One of the main challenges of participating in Hackathons is finding an innovative idea to work on. With hackathons being designed to identify solutions to real-world problems, most aim to enhance use of open data which will benefit both the government and its citizens.
A hotel manager receives a complaint from his tenants about the elevator being too slow. He then goes to confront the engineer in-charge to get a plausible solution to this problem. Obviously, the engineer gives him a technical solution that would need him to take down the elevator and result in tanking lots of cash making renovations.
Not being satisfied with this answer, he outsources for ideas from a wide range of people. Fortunately, a psychologist offers a different perspective saying that the problem isn't the elevator being too slow, but rather the wait (in the elevator) is too long. The solution: placing a mirror costing about 4 dollars, inside the elevator for its users to occupy themselves.
The point is, extending our capacity by availing open data allows more people to come in and redefine the problem into something more actionable and tractable. The hotel manager did the same by opening the problem to be solved by anyone. The psychologist ended up redefining the problem and provided a better solution.
Defining a problem isn't enough, we also need open data to understand problems more effectively by finding patterns and establishing solid evidence.
Open Government Data (OGD) plays a huge role in increasing a country's capacity to solve problems, since it's a Source of Open Data. OGD fosters innovation that's data driven for building citizen-centric solutions through apps. Building local solutions for local problems by potential local entrepreneurs (that's you as a hackathon participant). Who better to relate, understand and handle the country's problems, than its own citizens?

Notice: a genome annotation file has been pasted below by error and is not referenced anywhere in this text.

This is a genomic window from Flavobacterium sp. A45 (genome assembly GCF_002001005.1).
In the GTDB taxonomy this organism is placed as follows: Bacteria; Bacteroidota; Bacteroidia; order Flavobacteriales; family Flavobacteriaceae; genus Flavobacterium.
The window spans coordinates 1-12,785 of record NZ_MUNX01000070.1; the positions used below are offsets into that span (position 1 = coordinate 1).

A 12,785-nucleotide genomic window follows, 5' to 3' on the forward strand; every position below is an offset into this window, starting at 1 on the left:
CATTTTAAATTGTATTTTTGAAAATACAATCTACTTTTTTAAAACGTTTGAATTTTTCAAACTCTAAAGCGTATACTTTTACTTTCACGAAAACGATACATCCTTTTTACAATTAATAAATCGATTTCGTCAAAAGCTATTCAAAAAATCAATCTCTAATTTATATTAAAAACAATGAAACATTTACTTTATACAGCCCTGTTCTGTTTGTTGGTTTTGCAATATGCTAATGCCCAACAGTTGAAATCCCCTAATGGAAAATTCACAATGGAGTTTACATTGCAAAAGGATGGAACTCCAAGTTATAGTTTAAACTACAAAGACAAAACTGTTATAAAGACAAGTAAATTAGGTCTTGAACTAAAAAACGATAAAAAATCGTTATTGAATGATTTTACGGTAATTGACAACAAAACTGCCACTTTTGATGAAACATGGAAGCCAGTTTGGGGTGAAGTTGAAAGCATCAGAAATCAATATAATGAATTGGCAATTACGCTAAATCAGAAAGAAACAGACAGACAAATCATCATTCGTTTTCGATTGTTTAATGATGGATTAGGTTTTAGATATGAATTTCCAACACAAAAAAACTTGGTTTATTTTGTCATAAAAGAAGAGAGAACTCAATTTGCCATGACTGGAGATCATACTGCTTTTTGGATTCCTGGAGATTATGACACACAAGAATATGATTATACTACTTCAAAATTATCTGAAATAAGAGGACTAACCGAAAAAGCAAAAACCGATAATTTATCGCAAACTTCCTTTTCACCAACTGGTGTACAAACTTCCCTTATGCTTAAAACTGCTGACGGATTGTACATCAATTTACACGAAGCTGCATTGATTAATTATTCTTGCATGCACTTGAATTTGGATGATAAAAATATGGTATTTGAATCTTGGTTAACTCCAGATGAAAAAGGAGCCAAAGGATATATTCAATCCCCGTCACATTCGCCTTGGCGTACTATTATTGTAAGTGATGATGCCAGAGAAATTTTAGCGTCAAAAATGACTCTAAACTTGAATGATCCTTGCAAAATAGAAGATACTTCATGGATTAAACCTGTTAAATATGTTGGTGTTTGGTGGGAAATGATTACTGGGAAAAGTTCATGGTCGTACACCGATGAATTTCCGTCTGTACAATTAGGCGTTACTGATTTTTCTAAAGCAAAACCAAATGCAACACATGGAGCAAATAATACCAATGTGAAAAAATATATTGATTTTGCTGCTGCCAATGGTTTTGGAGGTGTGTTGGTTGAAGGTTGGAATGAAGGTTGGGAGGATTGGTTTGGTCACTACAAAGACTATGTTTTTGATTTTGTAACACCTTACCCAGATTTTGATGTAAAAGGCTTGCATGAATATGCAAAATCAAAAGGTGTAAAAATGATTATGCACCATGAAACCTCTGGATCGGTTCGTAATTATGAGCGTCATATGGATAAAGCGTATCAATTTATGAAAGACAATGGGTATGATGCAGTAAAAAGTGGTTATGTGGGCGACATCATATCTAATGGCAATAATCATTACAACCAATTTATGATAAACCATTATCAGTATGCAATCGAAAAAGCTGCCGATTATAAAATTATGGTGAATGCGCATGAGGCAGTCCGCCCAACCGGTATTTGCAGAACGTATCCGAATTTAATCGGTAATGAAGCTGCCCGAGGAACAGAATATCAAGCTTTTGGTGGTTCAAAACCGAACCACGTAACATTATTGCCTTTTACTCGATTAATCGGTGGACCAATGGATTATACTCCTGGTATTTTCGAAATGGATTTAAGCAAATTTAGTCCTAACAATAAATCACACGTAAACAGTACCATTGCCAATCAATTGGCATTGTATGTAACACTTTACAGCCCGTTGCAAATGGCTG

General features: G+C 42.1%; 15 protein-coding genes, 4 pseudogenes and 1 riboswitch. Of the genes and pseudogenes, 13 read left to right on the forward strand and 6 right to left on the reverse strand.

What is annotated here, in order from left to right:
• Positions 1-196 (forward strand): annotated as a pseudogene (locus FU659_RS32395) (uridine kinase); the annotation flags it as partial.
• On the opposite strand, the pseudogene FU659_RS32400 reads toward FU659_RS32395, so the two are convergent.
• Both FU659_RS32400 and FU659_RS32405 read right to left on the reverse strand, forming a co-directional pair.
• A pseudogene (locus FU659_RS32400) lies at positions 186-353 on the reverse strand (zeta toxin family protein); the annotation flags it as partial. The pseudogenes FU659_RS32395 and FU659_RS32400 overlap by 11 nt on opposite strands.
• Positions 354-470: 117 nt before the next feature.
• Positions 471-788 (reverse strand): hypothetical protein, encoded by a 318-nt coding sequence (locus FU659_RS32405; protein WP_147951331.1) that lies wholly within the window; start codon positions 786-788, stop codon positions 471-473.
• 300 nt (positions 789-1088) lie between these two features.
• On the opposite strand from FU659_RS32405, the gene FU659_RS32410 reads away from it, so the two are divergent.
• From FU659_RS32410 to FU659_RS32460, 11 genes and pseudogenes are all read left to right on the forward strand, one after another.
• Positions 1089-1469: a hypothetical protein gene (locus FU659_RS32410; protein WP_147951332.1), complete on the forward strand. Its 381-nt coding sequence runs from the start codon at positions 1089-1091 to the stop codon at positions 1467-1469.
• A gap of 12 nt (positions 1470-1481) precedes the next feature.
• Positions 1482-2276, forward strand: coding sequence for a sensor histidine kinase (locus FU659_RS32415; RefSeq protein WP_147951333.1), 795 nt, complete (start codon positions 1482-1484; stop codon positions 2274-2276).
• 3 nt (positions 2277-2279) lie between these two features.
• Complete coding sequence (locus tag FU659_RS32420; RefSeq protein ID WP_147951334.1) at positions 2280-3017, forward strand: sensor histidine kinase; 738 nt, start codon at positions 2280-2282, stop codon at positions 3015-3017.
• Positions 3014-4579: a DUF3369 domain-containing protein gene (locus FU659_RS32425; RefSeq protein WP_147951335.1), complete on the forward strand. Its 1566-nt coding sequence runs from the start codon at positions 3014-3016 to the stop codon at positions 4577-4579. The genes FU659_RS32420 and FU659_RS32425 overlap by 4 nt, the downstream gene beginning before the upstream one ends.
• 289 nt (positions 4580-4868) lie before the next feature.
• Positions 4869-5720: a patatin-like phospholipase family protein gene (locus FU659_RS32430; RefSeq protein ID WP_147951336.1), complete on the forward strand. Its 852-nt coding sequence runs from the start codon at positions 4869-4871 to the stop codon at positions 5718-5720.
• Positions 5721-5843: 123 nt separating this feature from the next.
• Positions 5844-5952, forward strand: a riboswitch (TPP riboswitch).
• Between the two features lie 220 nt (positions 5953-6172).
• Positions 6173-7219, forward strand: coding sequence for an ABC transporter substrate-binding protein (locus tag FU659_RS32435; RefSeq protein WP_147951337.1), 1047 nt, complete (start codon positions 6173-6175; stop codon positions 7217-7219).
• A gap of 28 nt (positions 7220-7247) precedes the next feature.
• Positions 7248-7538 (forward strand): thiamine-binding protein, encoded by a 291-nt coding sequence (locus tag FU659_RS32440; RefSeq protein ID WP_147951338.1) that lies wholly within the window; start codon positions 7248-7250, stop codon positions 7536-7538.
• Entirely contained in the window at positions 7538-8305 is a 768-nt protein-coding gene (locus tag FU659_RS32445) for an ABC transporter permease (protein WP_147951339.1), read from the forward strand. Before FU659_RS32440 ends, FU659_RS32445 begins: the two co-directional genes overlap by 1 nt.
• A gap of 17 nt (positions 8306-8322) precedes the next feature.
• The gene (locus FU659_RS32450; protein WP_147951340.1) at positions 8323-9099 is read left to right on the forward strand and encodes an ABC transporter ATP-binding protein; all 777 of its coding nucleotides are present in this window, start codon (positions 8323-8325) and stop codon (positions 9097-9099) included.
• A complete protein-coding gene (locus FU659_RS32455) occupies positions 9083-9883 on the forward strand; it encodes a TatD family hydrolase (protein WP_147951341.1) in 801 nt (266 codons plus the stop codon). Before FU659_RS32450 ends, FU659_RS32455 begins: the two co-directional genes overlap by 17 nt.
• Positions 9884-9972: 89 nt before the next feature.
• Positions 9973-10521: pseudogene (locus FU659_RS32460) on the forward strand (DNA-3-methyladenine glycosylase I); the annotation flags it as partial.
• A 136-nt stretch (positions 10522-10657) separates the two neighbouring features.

In Kenya, for instance, the government decided to avail data publicly in efforts to increase accountability and transparency. You can find this data in the Kenya Open Data Website.
A great place to start would be going through different categories for the datasets then... wait for an epiphany.
Once you find a category that interests you, browse through the available data.
Search for a format that would be most useful to you CSV, PDF, JSON, XML, HTML etc. You could also look for any APIs available for your data.
The above data shows Monthly Summary of Road Fatalities in Kenya between 2011 - 2014 ; you could use it to flag blackspots in the country or causes of fatalities in potential danger zones to alert passengers in those areas.
The downside to OGD is that a lot of it is outdated and hence might not be as useful. But it might still be good enough for a project for your portfolio.
If using government data for your projects won't work for you, don't be lazy, checkout Project ideas: How to come up with one by Faith Tanui.